criminal justice

Police Chiefs Address a Broken System

            It’s been 15 months since unarmed African American adolescent Michael Brown was killed by White Ferguson, Missouri, police officer Darren Wilson and the Lost Voices of Ferguson and the Black Lives Matter social justice movement forced national attention on America’s broken criminal justice system.  Black Lives Matter continues to inspire numerous long-overdue social justice debates over public safety and criminal justice.   In Are Prisons Obsolete? (2003), Angela Davis cautioned about the rhetoric of “reform”:

“Debates about strategies of decarceration, which should be the focal point of our conversations on the prison crisis, tend to be marginalized when reform takes the center stage.”

Professor Davis goes on to ask,

“How can we take seriously strategies of restorative rather than exclusively punitive justice?”

             In light of Davis’s comments, the October 20th announcement by the police chiefs of major urban cities urging a reduction in incarcerations and arrests definitely got my attention.  Historically, police organizations have vehemently opposed such policies.  Speaking as co-chair of the national Law Enforcement Leaders to Reduce Crime and Incarceration, Chicago Police Chief Garry F. McCarthy reflectively shared,

“After all the years I’ve been doing this work, I ask myself, ‘What is a crime, and what does the community want?’  When we’re arresting people for low-level offenses — narcotics — I’m not sure we’re achieving what we’ve set out to do. The system of criminal justice is not supporting what the community wants.”

Like a post-structuralist, McCarthy found himself deconstructing the concept of crime and public safety.  McCarthy’s reflection on “what is a crime?” captures what is understated in Diversity and Education:

“Worldviews differ on interpretations of what constitutes a crime and a just punishment.”

             In their statement the police chiefs acknowledged the problem of arrests and incarceration of people who clearly need access to mental health services – rather than simply being thrown into jails and prisons.  Yet, these police leaders left unanswered as to how funding would shift from incarceration to mental health services.  Since the era of Presidents Ronald Reagan and Bill Clinton, the U.S. has continued to reduce social services for the mentally ill.  Instead, we’ve witnessed a growth of mentally-challenged individuals being homeless or incarcerated. 

              Besides the lack of publicly-funded mental health services to meet the reform aim of McCarthy and his organization, the growth of what Davis named as the prison-industrial complex must be addressed politically.  In essence, the prison-industrial complex is where individuals profit off of incarceration.  While McCarthy and the other police chiefs addressed the exorbitant cost to the public of incarceration, they are silent on the huge political clout that the for-profit prison industry holds over politicians in state and federal legislatures.  That debate is yet to happen in a conservative political climate where mainstream economic policies continue to privilege profit over publicly-funded social services.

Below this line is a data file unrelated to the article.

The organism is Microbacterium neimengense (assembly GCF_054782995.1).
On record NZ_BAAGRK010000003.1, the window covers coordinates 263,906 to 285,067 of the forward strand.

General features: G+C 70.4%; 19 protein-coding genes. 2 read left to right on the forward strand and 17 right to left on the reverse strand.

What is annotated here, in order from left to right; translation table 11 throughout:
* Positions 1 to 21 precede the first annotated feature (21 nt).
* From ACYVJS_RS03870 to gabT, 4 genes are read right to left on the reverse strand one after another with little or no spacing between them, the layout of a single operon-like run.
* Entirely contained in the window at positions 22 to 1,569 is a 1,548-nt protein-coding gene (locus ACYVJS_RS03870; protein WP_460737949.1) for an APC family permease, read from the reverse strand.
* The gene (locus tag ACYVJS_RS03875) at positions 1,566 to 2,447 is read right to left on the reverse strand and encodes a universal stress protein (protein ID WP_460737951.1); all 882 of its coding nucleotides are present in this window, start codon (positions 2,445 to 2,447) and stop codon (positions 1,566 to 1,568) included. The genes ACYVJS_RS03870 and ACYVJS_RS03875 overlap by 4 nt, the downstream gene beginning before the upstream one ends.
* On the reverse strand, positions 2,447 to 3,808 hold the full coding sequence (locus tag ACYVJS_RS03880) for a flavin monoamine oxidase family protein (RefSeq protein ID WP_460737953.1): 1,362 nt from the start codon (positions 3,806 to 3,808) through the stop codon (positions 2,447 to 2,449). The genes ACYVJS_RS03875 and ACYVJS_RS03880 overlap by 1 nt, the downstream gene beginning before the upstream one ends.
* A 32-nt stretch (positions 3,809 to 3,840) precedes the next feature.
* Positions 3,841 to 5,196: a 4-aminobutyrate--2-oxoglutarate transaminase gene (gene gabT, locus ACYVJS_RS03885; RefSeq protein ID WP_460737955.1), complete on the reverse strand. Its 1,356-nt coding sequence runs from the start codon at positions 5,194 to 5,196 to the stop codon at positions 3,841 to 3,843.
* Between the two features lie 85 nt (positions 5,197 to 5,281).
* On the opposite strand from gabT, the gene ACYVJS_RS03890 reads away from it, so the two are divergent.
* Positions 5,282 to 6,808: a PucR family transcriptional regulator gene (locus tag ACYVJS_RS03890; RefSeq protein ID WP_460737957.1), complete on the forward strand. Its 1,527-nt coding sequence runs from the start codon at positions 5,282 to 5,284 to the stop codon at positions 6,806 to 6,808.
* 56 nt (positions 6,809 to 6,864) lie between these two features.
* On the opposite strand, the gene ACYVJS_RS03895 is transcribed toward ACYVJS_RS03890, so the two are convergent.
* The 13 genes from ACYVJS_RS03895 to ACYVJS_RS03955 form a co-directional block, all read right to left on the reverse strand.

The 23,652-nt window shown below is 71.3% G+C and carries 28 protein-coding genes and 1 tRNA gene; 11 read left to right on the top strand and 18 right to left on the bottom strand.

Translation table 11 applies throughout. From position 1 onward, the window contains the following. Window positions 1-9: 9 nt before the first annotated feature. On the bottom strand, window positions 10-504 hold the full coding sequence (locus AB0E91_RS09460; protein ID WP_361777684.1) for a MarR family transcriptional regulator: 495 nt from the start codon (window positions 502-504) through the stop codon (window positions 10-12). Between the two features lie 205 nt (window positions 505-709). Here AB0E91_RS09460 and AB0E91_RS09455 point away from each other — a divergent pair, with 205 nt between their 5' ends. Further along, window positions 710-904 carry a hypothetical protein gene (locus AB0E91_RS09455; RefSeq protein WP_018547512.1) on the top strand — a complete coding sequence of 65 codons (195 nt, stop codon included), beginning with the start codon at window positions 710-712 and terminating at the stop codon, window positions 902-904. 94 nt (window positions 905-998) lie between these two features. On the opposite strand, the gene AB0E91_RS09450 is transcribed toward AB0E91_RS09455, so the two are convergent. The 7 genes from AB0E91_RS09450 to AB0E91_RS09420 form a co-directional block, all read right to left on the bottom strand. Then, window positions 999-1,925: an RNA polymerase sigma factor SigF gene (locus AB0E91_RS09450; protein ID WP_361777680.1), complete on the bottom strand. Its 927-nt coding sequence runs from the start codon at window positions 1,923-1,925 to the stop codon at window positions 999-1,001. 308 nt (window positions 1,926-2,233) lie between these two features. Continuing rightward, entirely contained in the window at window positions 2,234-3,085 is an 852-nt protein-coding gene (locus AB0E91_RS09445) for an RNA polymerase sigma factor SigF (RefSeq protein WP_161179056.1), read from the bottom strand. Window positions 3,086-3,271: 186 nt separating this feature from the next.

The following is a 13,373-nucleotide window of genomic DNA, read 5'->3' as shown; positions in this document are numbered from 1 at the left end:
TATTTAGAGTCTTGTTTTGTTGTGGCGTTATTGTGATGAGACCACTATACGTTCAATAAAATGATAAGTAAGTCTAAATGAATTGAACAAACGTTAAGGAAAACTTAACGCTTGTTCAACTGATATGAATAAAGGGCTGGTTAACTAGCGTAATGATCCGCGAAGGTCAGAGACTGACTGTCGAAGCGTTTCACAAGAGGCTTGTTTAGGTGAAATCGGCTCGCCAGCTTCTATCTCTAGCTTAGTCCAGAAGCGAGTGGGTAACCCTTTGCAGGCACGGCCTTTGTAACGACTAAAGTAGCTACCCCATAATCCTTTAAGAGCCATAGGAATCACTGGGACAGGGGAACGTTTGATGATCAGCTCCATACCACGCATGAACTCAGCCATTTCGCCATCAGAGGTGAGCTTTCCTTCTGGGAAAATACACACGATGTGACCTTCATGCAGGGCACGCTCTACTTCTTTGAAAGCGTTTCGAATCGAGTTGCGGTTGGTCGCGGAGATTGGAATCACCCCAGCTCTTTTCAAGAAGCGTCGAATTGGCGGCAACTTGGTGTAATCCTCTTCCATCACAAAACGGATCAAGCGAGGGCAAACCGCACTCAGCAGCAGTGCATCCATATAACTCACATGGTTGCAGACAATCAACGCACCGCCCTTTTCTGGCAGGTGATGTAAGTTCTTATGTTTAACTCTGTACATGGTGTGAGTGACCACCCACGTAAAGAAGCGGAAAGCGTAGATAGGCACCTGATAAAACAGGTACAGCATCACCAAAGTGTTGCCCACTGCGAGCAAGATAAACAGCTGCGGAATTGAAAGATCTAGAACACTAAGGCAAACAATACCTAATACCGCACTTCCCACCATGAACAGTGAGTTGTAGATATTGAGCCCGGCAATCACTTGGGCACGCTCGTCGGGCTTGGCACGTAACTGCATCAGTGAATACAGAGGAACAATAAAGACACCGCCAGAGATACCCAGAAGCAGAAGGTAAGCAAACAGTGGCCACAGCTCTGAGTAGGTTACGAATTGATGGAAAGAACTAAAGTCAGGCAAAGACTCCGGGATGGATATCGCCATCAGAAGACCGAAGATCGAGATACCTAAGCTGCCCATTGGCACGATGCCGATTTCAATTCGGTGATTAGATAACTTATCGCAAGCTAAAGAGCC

"Cruel and Unusual Punishment" of Incarcerated Youth

            California’s decision this month to reform the use of solitary confinement of prisoners brought further attention to the wide-spread use of this medieval method of incarceration.  The use of medieval dungeons in U.S. prisons consistently violates the 8th Amendment’s prohibition against “cruel and unusual punishment.”  Solitary confinement in 21st century prison-dungeons are by design a form of torture that leaves its victims – especially young people – socially and psychologically traumatized for life.

            Take the case of Kalief Browder who was imprisoned at the age of 16.  According to the New Yorker, Kalief

spent more than one thousand days on Rikers waiting for a trial that never happened. During that time, he endured about two years in solitary confinement, where he attempted to end his life several times.

Surveillance videos secured by New Yorker investigative reporter Jennifer Godderman vividly show “an officer assaulting [Kalief] and of a large group of inmates pummeling and kicking him.”

In 2013 Kalief Browder was released from jail when charges were dropped against him for supposedly stealing a backpack.  As publicity grew over his unjust imprisonment, there was an outpouring of support for him.  But Kalief never recovered from his time in the dungeon: This past June at age 22 Kalief committed suicide. 

Kalief Browder’s cruel treatment, however, is not unusual for U.S. jails and prisons. Unfortunately, his decision to commit suicide is not unusual either.  Solitary Watch reports that

Juveniles are 36 times more likely to commit suicide in an adult jail than a juvenile detention facility and 19 times more likely to kill themselves in isolation than in general population.

 The U.S. regularly violates international justice agreements that it has signed.  Diversity and Education describes medieval practices of degradation and torture the U.S. uses in its detention of adolescents, including:

  • Solitary confinement 21-24 hours a day despite known research on the negative effects for healthy psychological development
  • Life sentences without parole for juveniles – only nation in the world to do so
  •  Use of shackling as a punishment rather than as a restraint even when not convicted of a crime
  • Juvenile court “trials” without legal representation